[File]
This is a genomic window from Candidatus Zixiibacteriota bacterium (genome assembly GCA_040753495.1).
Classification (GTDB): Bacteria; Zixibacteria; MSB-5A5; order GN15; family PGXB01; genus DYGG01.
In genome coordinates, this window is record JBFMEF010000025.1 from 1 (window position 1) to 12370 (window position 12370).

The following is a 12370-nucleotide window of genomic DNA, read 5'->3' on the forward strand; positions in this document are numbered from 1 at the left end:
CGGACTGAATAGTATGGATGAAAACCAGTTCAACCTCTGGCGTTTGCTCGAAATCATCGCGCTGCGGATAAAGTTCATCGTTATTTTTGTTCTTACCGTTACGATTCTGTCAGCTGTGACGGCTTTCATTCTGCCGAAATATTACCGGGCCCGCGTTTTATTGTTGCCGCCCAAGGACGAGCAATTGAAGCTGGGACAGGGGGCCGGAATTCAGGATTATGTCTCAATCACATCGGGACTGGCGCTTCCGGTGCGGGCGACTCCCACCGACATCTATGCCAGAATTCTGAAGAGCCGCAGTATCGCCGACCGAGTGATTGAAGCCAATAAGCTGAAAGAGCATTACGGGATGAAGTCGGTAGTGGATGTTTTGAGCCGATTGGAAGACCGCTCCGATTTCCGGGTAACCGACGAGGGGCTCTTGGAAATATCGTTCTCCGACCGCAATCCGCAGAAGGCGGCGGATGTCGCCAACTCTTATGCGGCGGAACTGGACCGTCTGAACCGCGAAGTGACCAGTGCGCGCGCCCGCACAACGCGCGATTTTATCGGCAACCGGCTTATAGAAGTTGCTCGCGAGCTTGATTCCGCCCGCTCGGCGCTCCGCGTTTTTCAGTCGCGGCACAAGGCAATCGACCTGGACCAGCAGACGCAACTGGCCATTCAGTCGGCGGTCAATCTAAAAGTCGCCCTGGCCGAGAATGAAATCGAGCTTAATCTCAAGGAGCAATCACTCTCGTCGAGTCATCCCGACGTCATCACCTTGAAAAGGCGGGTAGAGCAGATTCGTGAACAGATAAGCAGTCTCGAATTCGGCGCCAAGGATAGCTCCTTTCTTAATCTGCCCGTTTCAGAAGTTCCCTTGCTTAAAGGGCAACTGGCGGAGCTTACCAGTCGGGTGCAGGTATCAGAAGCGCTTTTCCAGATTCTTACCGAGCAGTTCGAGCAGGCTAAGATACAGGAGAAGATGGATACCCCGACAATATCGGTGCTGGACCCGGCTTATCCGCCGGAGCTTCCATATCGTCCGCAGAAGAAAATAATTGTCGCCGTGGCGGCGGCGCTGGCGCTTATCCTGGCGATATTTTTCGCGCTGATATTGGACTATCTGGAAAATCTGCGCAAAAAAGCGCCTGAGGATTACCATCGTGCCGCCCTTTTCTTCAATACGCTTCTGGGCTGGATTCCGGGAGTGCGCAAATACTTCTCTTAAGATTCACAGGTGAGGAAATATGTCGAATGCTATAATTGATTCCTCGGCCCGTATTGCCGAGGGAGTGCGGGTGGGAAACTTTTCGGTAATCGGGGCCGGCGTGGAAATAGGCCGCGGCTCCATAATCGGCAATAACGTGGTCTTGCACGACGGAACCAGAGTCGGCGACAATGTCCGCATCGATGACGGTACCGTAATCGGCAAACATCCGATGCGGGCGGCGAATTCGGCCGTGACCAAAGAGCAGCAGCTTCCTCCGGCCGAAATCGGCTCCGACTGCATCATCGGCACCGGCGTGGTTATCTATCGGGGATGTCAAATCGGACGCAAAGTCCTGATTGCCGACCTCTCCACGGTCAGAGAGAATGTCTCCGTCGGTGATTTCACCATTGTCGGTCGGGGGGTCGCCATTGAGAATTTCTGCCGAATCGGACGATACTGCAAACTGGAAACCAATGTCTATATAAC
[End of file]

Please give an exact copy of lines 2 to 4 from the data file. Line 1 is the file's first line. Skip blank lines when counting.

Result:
Classification (GTDB): Bacteria; Zixibacteria; MSB-5A5; order GN15; family PGXB01; genus DYGG01.
In genome coordinates, this window is record JBFMEF010000025.1 from 1 (window position 1) to 12370 (window position 12370).

The following is a 12370-nucleotide window of genomic DNA, read 5'->3' on the forward strand; positions in this document are numbered from 1 at the left end: